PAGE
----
Deirdre took out a loan with Micro Finance Ireland to buy stock and availed of mentorship with her Local Enterprise Board to help set up the business. She launched her website, on a memorable date this year – May 24, her birthday.

“I was naïve enough at the start, even though I’ve already set up a business. I suppose I forgot how difficult it was at the beginning. I got caught up with the loveliness of buying beautiful textiles and setting up a website. But the hard work kicks in now, advertising it and pushing it.

“When it comes to marketing I need to take time out to learn how to do it. The digital side of things is mind-boggling,” she says.

The items she stocks very much reflect her own boho style.

“I’m obsessed!” she admits. 

“I have to pare back my style, especially in my home. It can get kinda loud, like! I’m a magpie to colour and to textiles. I think textiles are amazing for adding personality and warmth to a home. They’re like art really but very tactile art. I’ve always been drawn to rugs, especially Moroccan rugs.”

So much so, she made a trip to Morocco a few years ago.

Kushti Vintage handmade Moroccan Beni Mguild rug. 290x190cm. €1230
Kushti Vintage handmade Moroccan Beni Mguild rug. 290x190cm. €1230

“My love of Moroccan textiles was always there and that is what fuelled my trip to Morocco. It was such an inspiring place, it was incredible and the people there were lovely as well. It’s such a visual delight, walking into the markets.”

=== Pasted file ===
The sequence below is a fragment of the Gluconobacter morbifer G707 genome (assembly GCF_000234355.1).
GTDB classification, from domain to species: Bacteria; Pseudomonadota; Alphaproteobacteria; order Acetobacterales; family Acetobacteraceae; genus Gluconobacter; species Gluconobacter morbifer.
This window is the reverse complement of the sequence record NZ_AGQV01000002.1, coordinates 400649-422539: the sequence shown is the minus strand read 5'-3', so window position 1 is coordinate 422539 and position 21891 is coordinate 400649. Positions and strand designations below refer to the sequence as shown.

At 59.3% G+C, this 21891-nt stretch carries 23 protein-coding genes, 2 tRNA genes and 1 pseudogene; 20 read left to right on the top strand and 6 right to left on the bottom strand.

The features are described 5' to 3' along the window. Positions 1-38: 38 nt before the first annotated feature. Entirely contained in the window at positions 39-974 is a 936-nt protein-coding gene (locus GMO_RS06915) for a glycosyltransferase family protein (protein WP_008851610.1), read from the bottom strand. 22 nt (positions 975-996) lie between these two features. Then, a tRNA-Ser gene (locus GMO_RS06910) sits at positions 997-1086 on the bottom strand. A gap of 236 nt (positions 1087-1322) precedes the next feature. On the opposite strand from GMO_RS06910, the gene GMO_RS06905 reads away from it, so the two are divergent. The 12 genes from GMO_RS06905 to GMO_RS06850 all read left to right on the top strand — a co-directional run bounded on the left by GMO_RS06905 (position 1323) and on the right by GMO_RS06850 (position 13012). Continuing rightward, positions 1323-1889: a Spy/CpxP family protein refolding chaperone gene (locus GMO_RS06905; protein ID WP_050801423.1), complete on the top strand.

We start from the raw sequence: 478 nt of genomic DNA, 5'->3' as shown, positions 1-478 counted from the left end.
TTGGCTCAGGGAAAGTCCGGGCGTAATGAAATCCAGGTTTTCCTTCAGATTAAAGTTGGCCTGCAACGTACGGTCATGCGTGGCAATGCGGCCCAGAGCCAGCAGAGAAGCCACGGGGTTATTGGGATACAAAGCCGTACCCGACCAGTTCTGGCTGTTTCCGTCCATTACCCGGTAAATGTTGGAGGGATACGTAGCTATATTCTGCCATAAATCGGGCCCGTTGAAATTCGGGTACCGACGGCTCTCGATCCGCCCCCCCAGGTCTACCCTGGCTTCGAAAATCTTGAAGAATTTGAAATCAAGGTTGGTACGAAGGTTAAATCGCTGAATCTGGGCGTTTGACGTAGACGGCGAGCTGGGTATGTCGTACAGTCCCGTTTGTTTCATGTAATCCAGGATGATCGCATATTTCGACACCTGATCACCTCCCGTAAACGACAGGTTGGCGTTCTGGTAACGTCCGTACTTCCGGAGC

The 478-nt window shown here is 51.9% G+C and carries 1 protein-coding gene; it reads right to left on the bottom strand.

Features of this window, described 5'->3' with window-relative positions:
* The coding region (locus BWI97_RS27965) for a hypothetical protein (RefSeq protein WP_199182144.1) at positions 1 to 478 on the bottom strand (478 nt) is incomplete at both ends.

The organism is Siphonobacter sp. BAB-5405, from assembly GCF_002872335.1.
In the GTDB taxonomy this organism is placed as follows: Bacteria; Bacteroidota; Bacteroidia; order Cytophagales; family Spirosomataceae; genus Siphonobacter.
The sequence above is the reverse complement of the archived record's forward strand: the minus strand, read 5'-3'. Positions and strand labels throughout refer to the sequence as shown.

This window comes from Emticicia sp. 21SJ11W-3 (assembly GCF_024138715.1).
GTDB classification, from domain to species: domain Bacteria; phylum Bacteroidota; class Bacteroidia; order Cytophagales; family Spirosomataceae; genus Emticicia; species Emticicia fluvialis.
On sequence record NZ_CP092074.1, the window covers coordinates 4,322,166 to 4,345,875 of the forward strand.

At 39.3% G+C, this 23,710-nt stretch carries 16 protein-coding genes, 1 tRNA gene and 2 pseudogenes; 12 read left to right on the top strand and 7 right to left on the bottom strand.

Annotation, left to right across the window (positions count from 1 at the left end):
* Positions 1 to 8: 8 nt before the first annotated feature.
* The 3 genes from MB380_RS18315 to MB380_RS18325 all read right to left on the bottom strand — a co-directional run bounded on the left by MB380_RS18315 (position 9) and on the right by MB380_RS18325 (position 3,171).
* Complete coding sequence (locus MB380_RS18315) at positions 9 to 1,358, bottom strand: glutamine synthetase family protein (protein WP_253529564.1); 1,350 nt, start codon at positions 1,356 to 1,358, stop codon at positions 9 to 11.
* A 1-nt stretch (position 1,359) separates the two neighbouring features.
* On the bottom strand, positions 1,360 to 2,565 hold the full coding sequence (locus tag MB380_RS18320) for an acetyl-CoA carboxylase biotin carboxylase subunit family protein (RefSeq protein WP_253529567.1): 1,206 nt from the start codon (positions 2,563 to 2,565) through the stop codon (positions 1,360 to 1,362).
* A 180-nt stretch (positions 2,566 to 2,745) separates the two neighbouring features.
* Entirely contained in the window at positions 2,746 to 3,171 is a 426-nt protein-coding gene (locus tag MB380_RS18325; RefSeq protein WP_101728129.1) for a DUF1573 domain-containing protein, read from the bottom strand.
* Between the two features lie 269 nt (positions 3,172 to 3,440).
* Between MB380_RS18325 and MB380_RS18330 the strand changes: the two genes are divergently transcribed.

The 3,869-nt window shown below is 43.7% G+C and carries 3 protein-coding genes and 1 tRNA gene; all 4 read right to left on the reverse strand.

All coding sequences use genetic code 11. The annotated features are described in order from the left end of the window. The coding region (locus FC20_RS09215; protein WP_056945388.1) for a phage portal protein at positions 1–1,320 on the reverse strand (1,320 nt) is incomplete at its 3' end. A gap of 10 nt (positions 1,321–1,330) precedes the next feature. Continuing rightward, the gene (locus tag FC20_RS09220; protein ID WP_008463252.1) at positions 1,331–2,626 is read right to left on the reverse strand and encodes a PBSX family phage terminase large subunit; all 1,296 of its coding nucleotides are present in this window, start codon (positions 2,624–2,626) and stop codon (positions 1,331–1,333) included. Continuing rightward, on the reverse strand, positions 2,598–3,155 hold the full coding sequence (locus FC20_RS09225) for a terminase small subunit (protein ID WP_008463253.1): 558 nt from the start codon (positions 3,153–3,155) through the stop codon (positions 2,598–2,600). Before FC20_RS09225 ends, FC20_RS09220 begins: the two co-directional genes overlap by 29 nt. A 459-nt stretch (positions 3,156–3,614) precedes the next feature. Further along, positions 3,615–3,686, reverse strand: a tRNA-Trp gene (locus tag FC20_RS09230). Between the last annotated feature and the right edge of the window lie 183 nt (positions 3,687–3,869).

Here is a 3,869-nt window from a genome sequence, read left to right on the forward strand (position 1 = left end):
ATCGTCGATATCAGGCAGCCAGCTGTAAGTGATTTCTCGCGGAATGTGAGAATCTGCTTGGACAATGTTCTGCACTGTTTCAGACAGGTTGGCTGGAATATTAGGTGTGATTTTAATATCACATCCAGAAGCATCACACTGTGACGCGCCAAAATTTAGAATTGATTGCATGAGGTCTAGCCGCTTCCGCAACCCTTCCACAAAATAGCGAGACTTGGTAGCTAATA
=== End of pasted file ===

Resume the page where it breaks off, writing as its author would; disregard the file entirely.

Deirdre’s own home is a great advert for Kushti, and all in a limited space, as she lives in a mobile home on her parents’ land, where she hopes to build. Dotted around are boho accessories like cushions, baskets and a unique bedspread, all colourful but all tasteful.

Handwoven baskets - From €29.50-€62.
Handwoven baskets - From €29.50-€62.

If you’re wondering about choosing the ideal Christmas gift, Deirdre has the answer.

“The baskets are amazing. They’re like pieces of art in themselves. They can be used as fruit bowls but I wouldn’t use them practically at all; I’d put them on the wall, they’re so beautiful. They come with a tag which has a picture of the person who made it and a little bit about that person, and how working with the supplier has helped them improve their life. It’s a gorgeous little gift and you can relate personally to the person who made it. That’s important because we’ve definitely lost that with mass consumerism.

Kushti Ethically made, handwoven wall fans, €25.99
Kushti Ethically made, handwoven wall fans, €25.99

“We have lovely fans too; they look gorgeous on a wall for a nice pop of colour, and budget-wise they would suit most people.”

And the most popular item so far?

“There’s a yellow pom-pom cushion that everyone loves. That’s flying out the door,” she says.

Type Kushti into Google and you would be led to believe it is an Indian martial art, but for Deirdre is has a different meaning: “Kushti is slang for comfy. Pure kushti is really comfy. I like the way it sounds.”

In the immediate future, Deirdre is hoping digital marketing students may be able to give her a hand next semester, while further travel is also on her wish list.

“I do hope that in the next couple of years – when, fingers crossed, Covid isn’t such a big factor – I’d be able to travel and meet the people who are making the products. I’d love to go back to Morocco and I’d love to go to India too. I love the stock and I feel passionate about supporting these amazing artisans.”